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Looking ahead, Boxer and Fiorina tangle on national security and global climate change

June 5, 2010 |  5:24 pm

With three days until the primary election and Republican U.S. Senate candidate Carly Fiorina in a seemingly comfortable lead against her two opponents, she and Democratic incumbent Sen. Barbara Boxer continued to tangle about who is stronger on national security.

The sniping began earlier this week when Fiorina aired a new ad mocking Boxer by using an interview clip showing the California Democrat stating that climate change is “one of the very important national security issues we face.”

Cue Fiorina, on camera, sounding disgusted: “Terrorism kills and Barbara Boxer is worried about the weather.”

Boxer promptly released a statement defending her work on issues ranging from port security to sanctions on Iran. On Saturday, after touring a new $13.5-million Los Angeles Fire Department Aircraft Rescue and Firefighting Facility at LAX -- funded mostly by federal stimulus money -- Boxer lashed out at Fiorina.

“What Carly Fiorina has done is taken on the entire military and intelligence infrastructure,” said Boxer, citing the CIA's Center on Climate Change and National Security, which opened in 2009. The center, according to the CIA’s website, examines the “national security impact of phenomena such as desertification, rising sea levels, population shifts and heightened competition for natural resources.”

Climate change, said Boxer, could be “a major cause of war in the next 20 years.”

“It’s the oldest trick in the book,” Boxer added, “when you are weak on something, attack your opponent. Carly Fiorina is weak on terrorism.”

In an e-mailed response Saturday, Fioriona spokeswoman Julie Soderlund said there is “wide disagreement within the security community and the American people about the role climate change plays in global security. Despite this, Barbara Boxer has chose to fight for cap and trade legislation under the auspices that somehow raising energy prices and costing American jobs will make us safer.”  Fiorina has frequently derided Boxer as a “failed senator.”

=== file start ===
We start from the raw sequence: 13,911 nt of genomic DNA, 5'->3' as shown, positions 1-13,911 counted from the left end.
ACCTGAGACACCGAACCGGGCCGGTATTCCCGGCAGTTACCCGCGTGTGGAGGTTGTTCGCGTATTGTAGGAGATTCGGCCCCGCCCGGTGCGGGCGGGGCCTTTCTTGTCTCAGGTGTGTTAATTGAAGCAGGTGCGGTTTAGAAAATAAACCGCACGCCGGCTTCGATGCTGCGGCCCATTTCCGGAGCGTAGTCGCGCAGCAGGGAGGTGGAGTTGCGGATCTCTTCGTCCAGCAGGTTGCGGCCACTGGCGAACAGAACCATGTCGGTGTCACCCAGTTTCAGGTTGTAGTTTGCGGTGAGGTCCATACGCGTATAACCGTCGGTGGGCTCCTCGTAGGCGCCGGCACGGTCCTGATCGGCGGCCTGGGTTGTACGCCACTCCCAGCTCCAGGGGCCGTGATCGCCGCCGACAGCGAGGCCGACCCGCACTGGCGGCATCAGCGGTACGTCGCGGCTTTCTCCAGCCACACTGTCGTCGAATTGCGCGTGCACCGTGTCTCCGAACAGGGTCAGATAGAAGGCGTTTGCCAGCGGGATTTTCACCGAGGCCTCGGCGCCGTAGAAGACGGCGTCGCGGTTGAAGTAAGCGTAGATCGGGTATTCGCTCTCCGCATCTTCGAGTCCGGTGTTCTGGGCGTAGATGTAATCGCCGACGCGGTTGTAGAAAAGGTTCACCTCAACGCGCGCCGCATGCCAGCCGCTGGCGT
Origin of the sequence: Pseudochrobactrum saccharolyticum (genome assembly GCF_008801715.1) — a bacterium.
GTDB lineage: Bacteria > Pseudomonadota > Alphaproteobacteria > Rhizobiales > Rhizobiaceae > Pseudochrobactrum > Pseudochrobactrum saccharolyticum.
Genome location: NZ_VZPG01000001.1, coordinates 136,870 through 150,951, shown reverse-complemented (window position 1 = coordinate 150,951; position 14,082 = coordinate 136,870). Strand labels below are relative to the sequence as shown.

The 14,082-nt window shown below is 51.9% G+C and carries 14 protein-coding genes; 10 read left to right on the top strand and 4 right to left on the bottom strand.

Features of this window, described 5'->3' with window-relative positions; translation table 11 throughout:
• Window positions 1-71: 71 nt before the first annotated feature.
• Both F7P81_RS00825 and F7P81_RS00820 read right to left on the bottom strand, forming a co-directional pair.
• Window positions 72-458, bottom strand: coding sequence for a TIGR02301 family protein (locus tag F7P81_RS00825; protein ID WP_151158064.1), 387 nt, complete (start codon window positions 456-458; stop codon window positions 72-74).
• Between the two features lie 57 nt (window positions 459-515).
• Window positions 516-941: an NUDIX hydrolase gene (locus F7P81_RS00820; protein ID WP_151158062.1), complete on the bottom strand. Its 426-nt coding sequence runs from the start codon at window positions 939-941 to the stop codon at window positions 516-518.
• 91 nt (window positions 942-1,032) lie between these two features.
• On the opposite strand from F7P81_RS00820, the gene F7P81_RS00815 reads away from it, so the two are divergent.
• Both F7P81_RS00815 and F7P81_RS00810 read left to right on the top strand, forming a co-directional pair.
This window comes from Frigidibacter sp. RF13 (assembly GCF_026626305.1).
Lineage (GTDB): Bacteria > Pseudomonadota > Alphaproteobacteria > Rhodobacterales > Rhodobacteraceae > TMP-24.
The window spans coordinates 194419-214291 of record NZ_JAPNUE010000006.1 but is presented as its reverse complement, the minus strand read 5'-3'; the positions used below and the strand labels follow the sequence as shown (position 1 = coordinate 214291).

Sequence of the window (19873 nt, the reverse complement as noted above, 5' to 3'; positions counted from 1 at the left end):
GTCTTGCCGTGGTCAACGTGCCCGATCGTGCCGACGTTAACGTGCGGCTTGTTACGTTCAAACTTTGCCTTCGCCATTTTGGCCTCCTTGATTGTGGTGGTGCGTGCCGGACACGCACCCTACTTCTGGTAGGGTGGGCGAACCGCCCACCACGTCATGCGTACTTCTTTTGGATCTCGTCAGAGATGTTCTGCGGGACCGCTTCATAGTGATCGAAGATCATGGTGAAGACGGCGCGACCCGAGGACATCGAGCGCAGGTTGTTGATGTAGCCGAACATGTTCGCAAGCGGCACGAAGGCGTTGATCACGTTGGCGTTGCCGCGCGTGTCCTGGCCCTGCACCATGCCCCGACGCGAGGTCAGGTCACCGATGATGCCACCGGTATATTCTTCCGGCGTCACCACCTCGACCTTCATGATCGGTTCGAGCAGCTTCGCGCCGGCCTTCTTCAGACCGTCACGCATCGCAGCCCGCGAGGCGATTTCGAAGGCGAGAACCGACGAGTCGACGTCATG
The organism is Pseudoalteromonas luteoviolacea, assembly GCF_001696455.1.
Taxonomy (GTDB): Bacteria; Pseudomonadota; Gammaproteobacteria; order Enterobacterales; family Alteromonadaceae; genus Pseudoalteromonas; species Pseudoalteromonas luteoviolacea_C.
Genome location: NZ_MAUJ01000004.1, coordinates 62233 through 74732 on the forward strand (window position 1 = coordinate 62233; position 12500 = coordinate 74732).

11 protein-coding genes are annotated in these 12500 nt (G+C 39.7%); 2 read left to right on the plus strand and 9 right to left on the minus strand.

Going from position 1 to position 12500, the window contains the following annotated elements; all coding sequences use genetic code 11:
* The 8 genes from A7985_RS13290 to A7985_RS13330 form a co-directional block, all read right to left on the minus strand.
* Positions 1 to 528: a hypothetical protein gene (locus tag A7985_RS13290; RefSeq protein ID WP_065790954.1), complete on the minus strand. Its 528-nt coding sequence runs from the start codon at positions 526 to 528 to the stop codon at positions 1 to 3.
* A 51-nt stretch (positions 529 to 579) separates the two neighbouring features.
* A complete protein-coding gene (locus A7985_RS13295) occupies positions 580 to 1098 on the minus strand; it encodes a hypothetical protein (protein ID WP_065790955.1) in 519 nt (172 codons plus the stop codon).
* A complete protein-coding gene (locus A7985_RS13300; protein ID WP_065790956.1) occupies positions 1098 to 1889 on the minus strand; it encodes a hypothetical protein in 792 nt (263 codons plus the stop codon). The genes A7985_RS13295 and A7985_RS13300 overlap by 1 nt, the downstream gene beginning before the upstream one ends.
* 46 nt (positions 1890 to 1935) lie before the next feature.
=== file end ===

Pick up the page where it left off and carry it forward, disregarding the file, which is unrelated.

Signaling the themes of the general election campaign, Boxer said she relishes the idea of running against Fiorina. “I don’t know who my opponent is going to be, but if it is Carly Fiorina this is the clearest choice in the nation, and I am very excited about it because she is so out of step with California voters,” said Boxer. “She has a horrific record, she hardly ever voted, she laid off 30,000 workers, she shipped their jobs to China, to Europe, to India. People suffered, she got all these perks…and so I really look forward to this race. She wants to criminalize abortion. She wants to drill off our coast, she wants to arm terrorists.”

Boxer also slammed Fiorina for an answer about guns and the government’s “no- fly list” that she gave last month in a debate with her two Republican opponents, former Rep. Tom Campbell and Irvine Assemblyman Chuck DeVore.

Fiorina said she would allow people whose names appear on no-fly lists to purchase guns. (DeVore said he would, too, and Campbell said he would not.) “She defers to the rights of suspected terrorists to buy guns,” said Boxer. “I authored a law allowing pilots to carry guns in the cockpit.”

Echoing a charge made by DeVore, Boxer also noted that while Fiorina led Hewlett-Packard, the company sold millions of dollars in printers and printing supplies to Iran, which has been subject to a trade embargo since the Clinton administration. Fiorina has repeatedly referred to the products sold to Iran as “printer ink.” But the company has said it sold printers as well as printing supplies.